World update: January 27-28 2018



A Taliban attack in Kabul on Saturday killed at least 103 people at last count. The attackers packed a bomb into an ambulance and were able to get past at least one security checkpoint before detonating their device in a crowded area of the city. It’s the deadliest single attack in Kabul since last 150 people were killed in a bombing last May.

There appears to be an attack underway on Monday morning at the Marshal Fahim National Defense University in Kabul. This story is just breaking here at 9:45 PM on the east coast, so there’s nothing yet on details, casualties, etc. I’ll update tonight if anything comes in but more tomorrow for sure.


Kashmir was gripped by a mass strike on Sunday in response to the killing of two student protesters by Indian forces the day before.



A spate of apparent summary executions that has disturbed the United Nations appears to be spreading outside of Benghazi. In addition to five more bodies found in Benghazi on Friday, three bodies were found in the city of Derna on Thursday. They all show signs of having been executed, all were found in areas controlled by the Libyan National Army, and notes were left with at least some of the bodies describing their Islamist associations. You do the math.


Gambian officials may seek the extradition of former President Yahya Jammeh pending the outcome of an investigation into alleged human rights violations under his rule. The government of Equatorial Guinea, where Jammeh now lives and to which he fled last year likely with some assurances that he wouldn’t face prosecution in The Gambia, says that it will “protect” him.


Islamist fighters, presumably with Nusrat al-Islam/al-Qaeda in Mali, attacked a military base in northern Mali on Sunday and killed at least 14 people. At least 17 militants were killed in the attack.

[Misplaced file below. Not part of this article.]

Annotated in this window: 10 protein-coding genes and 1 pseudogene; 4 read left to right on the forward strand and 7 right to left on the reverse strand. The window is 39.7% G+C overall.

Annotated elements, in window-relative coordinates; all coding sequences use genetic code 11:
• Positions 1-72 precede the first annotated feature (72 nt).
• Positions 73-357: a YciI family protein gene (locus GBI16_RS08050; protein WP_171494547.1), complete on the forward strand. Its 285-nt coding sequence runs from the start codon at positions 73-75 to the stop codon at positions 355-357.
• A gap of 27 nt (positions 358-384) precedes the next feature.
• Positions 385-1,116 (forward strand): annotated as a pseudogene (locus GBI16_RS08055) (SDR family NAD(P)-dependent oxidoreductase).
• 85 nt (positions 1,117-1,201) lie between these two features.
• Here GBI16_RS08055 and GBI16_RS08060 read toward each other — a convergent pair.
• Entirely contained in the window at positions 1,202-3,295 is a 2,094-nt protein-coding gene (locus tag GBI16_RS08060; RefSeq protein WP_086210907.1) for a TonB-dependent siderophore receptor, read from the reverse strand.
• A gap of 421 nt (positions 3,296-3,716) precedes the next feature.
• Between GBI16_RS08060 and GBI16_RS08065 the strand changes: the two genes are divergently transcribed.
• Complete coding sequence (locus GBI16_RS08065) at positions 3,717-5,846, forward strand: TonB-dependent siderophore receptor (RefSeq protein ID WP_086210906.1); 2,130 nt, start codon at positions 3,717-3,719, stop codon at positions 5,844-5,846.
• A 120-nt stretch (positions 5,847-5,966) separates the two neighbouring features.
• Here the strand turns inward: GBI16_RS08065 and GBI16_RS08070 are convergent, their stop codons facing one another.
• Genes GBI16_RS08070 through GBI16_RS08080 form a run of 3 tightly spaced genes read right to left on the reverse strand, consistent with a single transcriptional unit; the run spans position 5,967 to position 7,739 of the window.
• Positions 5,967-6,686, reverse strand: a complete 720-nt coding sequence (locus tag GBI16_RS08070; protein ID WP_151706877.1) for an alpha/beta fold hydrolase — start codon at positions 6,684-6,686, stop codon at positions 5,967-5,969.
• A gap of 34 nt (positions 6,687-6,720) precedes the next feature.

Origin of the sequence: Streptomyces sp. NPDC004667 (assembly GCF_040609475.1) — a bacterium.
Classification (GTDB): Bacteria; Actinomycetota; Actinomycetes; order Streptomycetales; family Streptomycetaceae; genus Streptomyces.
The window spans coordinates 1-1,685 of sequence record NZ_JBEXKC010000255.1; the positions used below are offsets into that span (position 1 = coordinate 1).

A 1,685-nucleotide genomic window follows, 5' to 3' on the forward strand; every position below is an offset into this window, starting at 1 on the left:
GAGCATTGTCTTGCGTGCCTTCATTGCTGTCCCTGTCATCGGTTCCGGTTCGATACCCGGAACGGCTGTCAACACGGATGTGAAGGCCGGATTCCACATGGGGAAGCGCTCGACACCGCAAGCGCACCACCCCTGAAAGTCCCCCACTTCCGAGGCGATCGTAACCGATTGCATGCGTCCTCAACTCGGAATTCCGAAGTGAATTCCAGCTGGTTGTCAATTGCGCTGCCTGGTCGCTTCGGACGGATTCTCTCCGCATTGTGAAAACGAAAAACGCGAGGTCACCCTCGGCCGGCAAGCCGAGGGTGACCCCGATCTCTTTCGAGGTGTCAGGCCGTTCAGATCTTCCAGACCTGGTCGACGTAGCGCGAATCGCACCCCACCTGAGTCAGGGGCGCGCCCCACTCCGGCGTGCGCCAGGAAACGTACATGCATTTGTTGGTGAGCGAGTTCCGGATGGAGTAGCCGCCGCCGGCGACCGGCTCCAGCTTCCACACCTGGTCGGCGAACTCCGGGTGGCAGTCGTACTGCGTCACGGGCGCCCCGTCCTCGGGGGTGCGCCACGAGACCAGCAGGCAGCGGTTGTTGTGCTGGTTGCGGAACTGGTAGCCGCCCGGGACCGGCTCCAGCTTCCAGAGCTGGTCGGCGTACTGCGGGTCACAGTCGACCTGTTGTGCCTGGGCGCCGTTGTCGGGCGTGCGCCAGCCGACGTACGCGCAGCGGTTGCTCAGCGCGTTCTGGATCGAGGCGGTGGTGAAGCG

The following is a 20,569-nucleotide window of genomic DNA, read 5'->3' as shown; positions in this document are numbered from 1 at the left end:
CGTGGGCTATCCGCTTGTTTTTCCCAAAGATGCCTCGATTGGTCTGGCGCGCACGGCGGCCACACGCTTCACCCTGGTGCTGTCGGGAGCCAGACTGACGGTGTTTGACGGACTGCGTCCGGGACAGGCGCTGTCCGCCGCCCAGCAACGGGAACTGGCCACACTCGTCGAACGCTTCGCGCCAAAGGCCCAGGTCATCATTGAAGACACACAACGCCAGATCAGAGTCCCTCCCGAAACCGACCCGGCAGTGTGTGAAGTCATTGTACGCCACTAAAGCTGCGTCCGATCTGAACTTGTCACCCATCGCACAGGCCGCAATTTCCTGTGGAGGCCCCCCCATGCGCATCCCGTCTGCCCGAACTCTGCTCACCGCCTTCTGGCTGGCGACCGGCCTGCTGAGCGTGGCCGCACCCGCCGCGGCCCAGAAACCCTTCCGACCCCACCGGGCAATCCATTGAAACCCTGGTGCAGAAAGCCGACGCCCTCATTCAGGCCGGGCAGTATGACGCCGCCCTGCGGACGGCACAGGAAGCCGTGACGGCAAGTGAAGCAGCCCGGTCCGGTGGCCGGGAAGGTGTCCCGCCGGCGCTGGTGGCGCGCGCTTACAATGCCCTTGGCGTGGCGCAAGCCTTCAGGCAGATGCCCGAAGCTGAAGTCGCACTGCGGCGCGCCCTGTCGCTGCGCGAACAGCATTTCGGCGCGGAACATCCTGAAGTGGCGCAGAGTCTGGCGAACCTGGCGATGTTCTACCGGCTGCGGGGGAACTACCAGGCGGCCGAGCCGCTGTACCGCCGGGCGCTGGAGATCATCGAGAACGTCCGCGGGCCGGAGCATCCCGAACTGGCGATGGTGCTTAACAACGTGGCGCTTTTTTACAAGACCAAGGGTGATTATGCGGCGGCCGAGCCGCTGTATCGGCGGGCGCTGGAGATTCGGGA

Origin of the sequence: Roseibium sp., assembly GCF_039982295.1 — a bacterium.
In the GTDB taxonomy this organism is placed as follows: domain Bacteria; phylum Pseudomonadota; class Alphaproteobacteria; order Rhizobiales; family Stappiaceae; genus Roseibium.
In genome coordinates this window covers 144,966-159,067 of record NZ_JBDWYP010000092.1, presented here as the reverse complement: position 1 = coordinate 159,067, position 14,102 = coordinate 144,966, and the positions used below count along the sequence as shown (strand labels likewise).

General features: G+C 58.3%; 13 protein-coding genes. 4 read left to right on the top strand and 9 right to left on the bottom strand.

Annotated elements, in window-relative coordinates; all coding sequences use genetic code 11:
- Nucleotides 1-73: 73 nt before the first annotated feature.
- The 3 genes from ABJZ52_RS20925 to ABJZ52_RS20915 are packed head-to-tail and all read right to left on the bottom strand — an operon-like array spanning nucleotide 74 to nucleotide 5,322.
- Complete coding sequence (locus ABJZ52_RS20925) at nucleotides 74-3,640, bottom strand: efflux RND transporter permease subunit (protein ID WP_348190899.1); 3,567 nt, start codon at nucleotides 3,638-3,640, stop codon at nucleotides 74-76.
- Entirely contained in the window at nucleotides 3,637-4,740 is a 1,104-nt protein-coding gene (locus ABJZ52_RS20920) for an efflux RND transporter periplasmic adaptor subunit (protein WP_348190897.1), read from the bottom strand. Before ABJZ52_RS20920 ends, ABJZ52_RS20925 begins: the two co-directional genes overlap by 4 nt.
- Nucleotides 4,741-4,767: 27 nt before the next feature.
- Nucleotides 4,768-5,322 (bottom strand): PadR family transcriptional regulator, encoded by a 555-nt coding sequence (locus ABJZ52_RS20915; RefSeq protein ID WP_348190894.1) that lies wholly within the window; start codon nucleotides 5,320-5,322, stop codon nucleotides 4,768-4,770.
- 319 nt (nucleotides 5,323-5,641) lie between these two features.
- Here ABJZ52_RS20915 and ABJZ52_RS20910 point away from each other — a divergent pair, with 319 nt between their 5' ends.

Egypt’s Abdel Fattah el-Sisi, Ethiopia’s Hailemariam Desalegn, and Sudan’s Omar al-Bashir will meet on Monday on the sidelines of the African Union summit in Addis Ababa to discuss their ongoing disagreements over the Grand Ethiopian Renaissance Dam project.



The Cypriot presidential election is going into overtime. Incumbent Nicos Anastasiades only pulled in a bit over 35 percent of the vote on Sunday, meaning he’ll head into a runoff in a week against leftist challenger Stavros Malas, who trailed him by about five points in the first round. Both candidates are in favor of resuming talks with Turkish Cypriot leaders about reunification (Malas seems a bit more amenable than Anastasiades), though they might have to spend the next week tacking away from that position in order to win voters who backed the other, less enthusiastic candidates.


Thousands of people protested across Russia on Sunday against the country’s upcoming presidential election. Protest organizer and opposition leader Alexei Navalny was arrested by Russian authorities and his offices in Moscow were raided. He was later released. Navalny’s protest movement is too small to seriously threaten Vladimir Putin (and Navalny himself is a reactionary asshole), but as the Washington Post notes, it shows that there is a durable opposition all over Russia made up of people willing to risk arrest to show how much they disapprove of Putin.


Finnish President Sauli Niinistö was easily reelected to a second term on Sunday, taking 62.7 percent of the vote in the election’s first round.


Miloš Zeman silenced the haters and overcame the obstacles to win another term as Czech president on Saturday. He took home 51.4 percent of the two-day vote to win a fairly narrow victory over West-leaning challenger Jiří Drahoš. The reelection of Zeman, the leftist-turned-right-wing-populist, is good news for Russia (Drahoš was lukewarm toward Moscow but Zeman is a big fan) and for Czech Prime Minister Andrej Babiš. He can expect more leeway in forming a government from his buddy Zeman than he would have been able to get from Drahoš.